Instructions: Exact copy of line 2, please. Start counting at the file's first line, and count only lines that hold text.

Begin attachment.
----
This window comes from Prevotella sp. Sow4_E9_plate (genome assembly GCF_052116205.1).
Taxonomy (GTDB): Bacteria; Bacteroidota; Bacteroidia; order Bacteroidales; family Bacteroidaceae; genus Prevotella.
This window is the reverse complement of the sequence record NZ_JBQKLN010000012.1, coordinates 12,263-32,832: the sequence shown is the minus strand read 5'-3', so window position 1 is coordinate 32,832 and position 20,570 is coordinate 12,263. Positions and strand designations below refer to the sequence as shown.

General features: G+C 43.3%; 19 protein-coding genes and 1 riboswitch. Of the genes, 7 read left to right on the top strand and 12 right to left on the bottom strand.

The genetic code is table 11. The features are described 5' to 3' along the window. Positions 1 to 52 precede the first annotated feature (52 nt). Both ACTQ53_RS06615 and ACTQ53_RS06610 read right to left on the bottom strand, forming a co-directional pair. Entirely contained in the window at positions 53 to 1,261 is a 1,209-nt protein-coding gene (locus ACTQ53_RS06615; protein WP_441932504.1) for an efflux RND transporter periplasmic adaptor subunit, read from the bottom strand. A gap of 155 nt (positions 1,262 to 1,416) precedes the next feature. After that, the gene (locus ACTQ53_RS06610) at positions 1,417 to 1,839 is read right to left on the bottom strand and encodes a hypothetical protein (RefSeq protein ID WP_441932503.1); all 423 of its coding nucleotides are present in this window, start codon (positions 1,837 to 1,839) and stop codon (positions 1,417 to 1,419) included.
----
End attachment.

Taxonomy (GTDB): Bacteria; Bacteroidota; Bacteroidia; order Bacteroidales; family Bacteroidaceae; genus Prevotella.